Wednesday, September 24, 2008

Collecting The Crop

The farmers here have very tiny plots of land, usually less than an acre. The miracle of the Nile Valley is that it grows so much food in so little space. One of the primary summer crops is okra which grows on stalks that get taller and taller all summer while bearing lovely cream coloured flowers with deep burgundy centers. The okra plants are covered in fine irritating prickles, necessitating the women and men who pick the okra pods to be covered almost entirely in the summer heat. The okra then is carried to a central weighing station where it is bought on its first step to the market or to the processing plant to be frozen or dried. After the last harvest to go to market the remaining pods are kept for seed for the following summer and the woody stalks are cut to be dried for firewood during the winter.


Urang Awak said...

Very Informative Marianne, I love Egypt!I hope everything will go smoothly for my 2009 travle plan to Egypt. Wish me Luck!

Mahmoud said...

hi mari
i love this food as an egyptian
try it ,it is very good

Anonymous said...

Very informative :) If I wasnt pinned to Cairo for my work I wouldve lived somewhere rural.

(Could you please include the Egyptian name of crops and things you mention? It would help us urban Egyptians who dont know those names in English. Thanks)

Maryanne Stroud Gabbani said...

Okra is called bamia locally. It's a wonderful food and very good for you. The usual recipe is to make a sort of stew with small chunks of meat (not necessary to use much), okra, tomato sauce or pureed fresh tomatoes, garlic, onion, some dried coriander (cusbara), cumin (camoon), a cardamom (habahan) seed, and a small Egyptian lemon that you squeeze the juice from, discard the seeds and then toss the rind into the pot. Cook until tender and add salt and pepper to taste. I also like to use the ground dried okra (bamia) as a soup thickener, which is a more Sudanese recipe.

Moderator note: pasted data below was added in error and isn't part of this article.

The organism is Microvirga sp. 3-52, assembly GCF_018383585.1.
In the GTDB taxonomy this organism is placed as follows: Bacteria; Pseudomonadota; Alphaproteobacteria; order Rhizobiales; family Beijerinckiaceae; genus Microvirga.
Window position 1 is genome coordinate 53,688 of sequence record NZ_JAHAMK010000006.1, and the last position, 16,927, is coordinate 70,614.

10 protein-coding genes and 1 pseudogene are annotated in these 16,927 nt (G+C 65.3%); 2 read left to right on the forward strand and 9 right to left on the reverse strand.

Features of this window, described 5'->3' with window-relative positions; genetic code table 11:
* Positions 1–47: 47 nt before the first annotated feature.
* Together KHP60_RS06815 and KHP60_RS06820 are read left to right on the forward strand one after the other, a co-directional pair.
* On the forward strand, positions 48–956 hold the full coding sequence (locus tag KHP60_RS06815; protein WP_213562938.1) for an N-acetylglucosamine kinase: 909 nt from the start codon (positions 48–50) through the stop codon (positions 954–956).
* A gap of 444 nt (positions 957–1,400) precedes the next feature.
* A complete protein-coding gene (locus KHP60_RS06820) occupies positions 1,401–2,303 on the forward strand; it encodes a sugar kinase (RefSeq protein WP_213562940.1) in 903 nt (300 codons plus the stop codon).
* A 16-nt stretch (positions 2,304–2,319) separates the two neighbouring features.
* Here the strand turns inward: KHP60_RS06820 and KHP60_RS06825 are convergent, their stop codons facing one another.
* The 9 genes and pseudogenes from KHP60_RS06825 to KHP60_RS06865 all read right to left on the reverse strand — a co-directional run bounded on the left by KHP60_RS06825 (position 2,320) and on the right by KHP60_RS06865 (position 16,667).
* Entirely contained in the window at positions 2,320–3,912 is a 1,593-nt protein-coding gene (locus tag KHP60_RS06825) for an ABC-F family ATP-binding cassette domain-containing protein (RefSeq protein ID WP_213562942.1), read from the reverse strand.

Anonymous said...

Thanks a million for all those words.. I have put them in my post about food names in Egypt, planned for Jan 28.
Do you know any reference telling you which food in Egyptian name is which in English instead of my compiling such a list?
The whole internet talks about food properties but I cannot really translate to 'the Arabic names, even less to Egyptian names.

Maryanne Stroud Gabbani said...

Either look in Diwan for some locally written cook books or email me privately. One of the first things to learn as a housewife here was the names of foods and spices. I have a great cookbook on Mediterranean fish written by a British amabassador whose name escapes me right now that lists the names of fish in all the languages surrounding the Med.

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